CINCINNATI -- The more time the jury spends deliberating over the fate of former UC police officer Ray Tensing, the more some members of Sam DuBose’s family worry.
Judge Megan Shanahan sequestered the jury for a third night Friday after its members were once again unable to reach a verdict on either of the charges -- murder and voluntary manslaughter -- laid at Tensing’s feet. Although no one outside of the jury chamber can know exactly why they are still struggling, DuBose’s daughter Reagan Brooks said Thursday that the extended deliberation was caused for concern.
"I feel the worst they will give (Tensing) is manslaughter, because if they weren't, they wouldn't need this long to say he's guilty," Brooks said.
Terina Allen, DuBose’s sister, grew visibly emotional Friday evening when asked about the amount of time the jury had taken to reach a verdict. She, like Brooks and other members of DuBose’s family, was summoned to the courtroom Friday and then sent away without closure in the case, just as she had been Thursday.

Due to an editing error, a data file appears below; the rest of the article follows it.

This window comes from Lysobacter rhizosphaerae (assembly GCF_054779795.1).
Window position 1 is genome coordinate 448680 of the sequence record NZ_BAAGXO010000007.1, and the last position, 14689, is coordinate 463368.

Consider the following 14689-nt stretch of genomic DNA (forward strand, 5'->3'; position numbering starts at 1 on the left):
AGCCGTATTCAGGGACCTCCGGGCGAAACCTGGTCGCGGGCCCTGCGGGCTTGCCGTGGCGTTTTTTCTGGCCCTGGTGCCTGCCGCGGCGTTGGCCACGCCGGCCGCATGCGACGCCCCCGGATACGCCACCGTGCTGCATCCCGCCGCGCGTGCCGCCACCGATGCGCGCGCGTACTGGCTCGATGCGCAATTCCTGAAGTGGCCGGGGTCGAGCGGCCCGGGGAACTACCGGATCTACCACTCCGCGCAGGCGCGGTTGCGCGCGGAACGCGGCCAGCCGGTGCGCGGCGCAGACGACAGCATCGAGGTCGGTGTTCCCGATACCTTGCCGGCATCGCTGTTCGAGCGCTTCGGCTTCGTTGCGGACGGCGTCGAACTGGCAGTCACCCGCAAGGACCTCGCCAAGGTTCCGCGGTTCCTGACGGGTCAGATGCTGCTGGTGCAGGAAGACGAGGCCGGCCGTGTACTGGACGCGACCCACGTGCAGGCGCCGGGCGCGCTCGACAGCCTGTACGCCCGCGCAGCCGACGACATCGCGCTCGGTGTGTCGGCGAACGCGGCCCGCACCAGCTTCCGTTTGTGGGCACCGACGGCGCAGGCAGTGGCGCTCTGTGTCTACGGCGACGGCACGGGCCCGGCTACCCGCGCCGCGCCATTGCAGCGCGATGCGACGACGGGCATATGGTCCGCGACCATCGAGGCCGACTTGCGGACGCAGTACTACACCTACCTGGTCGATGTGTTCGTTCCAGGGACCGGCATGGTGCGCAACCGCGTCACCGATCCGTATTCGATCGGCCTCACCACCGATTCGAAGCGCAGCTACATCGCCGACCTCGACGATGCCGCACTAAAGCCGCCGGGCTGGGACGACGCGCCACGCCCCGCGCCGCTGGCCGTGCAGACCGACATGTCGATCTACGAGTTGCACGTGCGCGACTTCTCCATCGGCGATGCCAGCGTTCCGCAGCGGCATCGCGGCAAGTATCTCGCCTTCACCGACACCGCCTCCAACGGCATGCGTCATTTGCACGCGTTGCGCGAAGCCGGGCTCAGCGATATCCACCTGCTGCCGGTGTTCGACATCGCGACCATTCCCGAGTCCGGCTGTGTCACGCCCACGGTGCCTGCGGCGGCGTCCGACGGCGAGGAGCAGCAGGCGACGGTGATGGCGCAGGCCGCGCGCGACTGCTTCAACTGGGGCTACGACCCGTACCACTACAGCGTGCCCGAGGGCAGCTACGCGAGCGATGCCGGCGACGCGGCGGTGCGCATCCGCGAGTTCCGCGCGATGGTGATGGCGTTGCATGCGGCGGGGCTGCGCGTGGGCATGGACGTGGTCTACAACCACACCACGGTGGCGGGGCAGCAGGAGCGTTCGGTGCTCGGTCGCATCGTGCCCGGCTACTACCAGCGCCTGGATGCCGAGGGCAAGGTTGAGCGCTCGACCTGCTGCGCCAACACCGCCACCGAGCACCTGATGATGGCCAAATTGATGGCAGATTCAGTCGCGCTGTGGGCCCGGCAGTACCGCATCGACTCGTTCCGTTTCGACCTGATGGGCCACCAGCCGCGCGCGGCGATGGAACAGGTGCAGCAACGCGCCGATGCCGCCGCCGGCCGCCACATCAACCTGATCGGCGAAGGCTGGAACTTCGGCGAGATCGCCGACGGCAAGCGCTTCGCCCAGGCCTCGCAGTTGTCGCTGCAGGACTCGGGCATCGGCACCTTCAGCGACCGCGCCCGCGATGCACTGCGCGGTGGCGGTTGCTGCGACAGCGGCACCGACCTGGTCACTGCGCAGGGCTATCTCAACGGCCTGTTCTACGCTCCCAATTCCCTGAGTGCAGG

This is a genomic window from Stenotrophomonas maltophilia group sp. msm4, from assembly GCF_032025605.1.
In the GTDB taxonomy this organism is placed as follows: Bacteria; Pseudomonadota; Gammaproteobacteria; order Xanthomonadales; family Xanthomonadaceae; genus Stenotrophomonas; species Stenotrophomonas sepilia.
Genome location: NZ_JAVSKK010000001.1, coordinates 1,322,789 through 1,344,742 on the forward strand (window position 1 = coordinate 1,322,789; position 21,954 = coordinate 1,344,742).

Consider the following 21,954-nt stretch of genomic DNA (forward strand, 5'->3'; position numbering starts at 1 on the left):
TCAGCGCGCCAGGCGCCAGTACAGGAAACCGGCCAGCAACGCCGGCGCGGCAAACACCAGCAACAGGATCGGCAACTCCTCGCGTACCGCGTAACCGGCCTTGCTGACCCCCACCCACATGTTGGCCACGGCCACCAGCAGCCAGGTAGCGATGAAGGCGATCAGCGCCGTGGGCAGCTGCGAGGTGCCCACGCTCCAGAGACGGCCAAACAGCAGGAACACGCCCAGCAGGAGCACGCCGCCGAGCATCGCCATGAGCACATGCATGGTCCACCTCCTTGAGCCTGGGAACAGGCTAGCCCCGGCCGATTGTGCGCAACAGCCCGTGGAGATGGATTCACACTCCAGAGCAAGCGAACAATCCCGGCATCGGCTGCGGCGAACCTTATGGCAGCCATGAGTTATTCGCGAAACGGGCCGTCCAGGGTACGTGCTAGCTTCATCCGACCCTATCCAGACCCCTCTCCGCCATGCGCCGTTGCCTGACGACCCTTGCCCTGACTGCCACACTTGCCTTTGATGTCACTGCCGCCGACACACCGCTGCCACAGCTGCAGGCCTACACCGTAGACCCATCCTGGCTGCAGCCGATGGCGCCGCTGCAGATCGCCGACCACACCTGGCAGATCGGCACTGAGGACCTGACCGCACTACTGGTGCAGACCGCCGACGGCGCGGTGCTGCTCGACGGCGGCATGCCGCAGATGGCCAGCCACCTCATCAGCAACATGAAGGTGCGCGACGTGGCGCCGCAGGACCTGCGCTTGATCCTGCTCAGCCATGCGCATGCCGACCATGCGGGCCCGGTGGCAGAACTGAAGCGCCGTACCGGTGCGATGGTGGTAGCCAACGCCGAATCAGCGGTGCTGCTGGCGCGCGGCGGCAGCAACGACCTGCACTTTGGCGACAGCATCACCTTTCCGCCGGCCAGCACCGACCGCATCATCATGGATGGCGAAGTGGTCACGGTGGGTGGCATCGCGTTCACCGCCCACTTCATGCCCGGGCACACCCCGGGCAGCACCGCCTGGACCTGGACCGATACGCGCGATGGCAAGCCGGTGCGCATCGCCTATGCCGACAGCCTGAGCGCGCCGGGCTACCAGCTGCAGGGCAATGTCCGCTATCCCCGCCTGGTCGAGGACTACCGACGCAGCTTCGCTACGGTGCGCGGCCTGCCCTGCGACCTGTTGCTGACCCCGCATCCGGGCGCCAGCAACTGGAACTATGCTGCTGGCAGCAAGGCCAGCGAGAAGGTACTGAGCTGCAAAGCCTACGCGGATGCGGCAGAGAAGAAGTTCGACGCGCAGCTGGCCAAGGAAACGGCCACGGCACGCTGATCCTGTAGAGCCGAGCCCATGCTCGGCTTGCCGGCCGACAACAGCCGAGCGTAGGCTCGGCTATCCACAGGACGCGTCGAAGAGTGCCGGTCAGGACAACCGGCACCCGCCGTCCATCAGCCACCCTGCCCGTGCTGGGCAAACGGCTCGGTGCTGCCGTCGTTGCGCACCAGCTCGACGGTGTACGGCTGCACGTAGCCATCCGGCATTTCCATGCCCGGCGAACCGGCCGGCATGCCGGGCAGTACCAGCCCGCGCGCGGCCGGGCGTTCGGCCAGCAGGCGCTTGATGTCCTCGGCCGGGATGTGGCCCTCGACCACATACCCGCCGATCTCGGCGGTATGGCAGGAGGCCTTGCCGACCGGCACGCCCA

"I thank God someone in this jury is fighting for this case, because I think someone is," Allen said Friday. "I think there’s somebody who is fighting for justice, and I think there is somebody who doesn’t care about justice. And I want that person to decide, if this was their sister, brother, father or mother, would they want someone to say, 'Oh, well, maybe he should be able to get executed because he might have been running from the police?'"
Allen said she wished she could speak to the juror or jurors who do not believe Tensing is guilty and help them understand the pain she and her family have felt since DuBose’s death. Since that’s not an option, she and her loved ones are leaning on one another for support.
"We’re going to keep praying," she said. "We’re gonna pray that God will intervene on whoever’s soul that is in there that’s working overtime to find Tensing not guilty."
DuBose’s fiancee, DaShonda Reid, said that although the extended deliberation is nerve-wracking, she remains optimistic that the final outcome of the trial will be the one she hopes for: a conviction for Tensing.
"We are going in the right direction," Reid said.
Every family member to whom WCPO spoke said they were grateful for the support of the protesters who have gathered outside the courtroom every day of the trial. They added, however, that those who truly want to honor Sam DuBose will not cause any problems once a verdict is read -- whether it’s the one they hope for or not.